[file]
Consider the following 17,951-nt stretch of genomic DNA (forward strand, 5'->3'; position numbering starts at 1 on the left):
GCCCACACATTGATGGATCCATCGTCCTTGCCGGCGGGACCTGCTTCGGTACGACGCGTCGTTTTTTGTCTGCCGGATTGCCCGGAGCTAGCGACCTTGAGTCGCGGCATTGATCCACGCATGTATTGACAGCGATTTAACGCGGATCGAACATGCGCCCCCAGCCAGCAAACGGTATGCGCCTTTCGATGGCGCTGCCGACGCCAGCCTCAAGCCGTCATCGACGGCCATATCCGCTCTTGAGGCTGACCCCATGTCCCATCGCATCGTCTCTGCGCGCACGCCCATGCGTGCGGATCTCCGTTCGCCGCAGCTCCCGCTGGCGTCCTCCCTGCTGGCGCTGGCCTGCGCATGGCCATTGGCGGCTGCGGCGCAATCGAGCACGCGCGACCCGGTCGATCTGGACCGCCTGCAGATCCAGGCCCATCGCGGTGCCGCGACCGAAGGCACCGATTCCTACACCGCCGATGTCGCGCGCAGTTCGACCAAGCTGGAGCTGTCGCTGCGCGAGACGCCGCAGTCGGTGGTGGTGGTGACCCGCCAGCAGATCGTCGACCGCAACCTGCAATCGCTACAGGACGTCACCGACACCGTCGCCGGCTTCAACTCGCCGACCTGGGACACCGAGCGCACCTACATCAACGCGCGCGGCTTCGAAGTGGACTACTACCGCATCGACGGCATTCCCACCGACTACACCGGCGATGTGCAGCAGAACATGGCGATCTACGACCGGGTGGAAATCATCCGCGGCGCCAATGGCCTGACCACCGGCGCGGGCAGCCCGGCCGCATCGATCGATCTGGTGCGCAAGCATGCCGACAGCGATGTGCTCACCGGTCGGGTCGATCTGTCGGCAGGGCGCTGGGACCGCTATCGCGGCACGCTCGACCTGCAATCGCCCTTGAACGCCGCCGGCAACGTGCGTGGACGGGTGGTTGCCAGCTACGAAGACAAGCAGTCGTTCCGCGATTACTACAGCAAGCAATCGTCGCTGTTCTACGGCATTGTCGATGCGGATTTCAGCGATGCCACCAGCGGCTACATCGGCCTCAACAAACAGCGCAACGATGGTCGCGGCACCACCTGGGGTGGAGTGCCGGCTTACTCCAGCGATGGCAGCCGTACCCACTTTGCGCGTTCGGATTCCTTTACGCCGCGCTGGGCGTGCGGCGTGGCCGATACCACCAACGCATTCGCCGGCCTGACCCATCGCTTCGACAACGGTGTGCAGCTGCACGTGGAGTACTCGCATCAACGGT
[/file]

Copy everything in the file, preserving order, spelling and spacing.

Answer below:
Consider the following 17,951-nt stretch of genomic DNA (forward strand, 5'->3'; position numbering starts at 1 on the left):
GCCCACACATTGATGGATCCATCGTCCTTGCCGGCGGGACCTGCTTCGGTACGACGCGTCGTTTTTTGTCTGCCGGATTGCCCGGAGCTAGCGACCTTGAGTCGCGGCATTGATCCACGCATGTATTGACAGCGATTTAACGCGGATCGAACATGCGCCCCCAGCCAGCAAACGGTATGCGCCTTTCGATGGCGCTGCCGACGCCAGCCTCAAGCCGTCATCGACGGCCATATCCGCTCTTGAGGCTGACCCCATGTCCCATCGCATCGTCTCTGCGCGCACGCCCATGCGTGCGGATCTCCGTTCGCCGCAGCTCCCGCTGGCGTCCTCCCTGCTGGCGCTGGCCTGCGCATGGCCATTGGCGGCTGCGGCGCAATCGAGCACGCGCGACCCGGTCGATCTGGACCGCCTGCAGATCCAGGCCCATCGCGGTGCCGCGACCGAAGGCACCGATTCCTACACCGCCGATGTCGCGCGCAGTTCGACCAAGCTGGAGCTGTCGCTGCGCGAGACGCCGCAGTCGGTGGTGGTGGTGACCCGCCAGCAGATCGTCGACCGCAACCTGCAATCGCTACAGGACGTCACCGACACCGTCGCCGGCTTCAACTCGCCGACCTGGGACACCGAGCGCACCTACATCAACGCGCGCGGCTTCGAAGTGGACTACTACCGCATCGACGGCATTCCCACCGACTACACCGGCGATGTGCAGCAGAACATGGCGATCTACGACCGGGTGGAAATCATCCGCGGCGCCAATGGCCTGACCACCGGCGCGGGCAGCCCGGCCGCATCGATCGATCTGGTGCGCAAGCATGCCGACAGCGATGTGCTCACCGGTCGGGTCGATCTGTCGGCAGGGCGCTGGGACCGCTATCGCGGCACGCTCGACCTGCAATCGCCCTTGAACGCCGCCGGCAACGTGCGTGGACGGGTGGTTGCCAGCTACGAAGACAAGCAGTCGTTCCGCGATTACTACAGCAAGCAATCGTCGCTGTTCTACGGCATTGTCGATGCGGATTTCAGCGATGCCACCAGCGGCTACATCGGCCTCAACAAACAGCGCAACGATGGTCGCGGCACCACCTGGGGTGGAGTGCCGGCTTACTCCAGCGATGGCAGCCGTACCCACTTTGCGCGTTCGGATTCCTTTACGCCGCGCTGGGCGTGCGGCGTGGCCGATACCACCAACGCATTCGCCGGCCTGACCCATCGCTTCGACAACGGTGTGCAGCTGCACGTGGAGTACTCGCATCAACGGT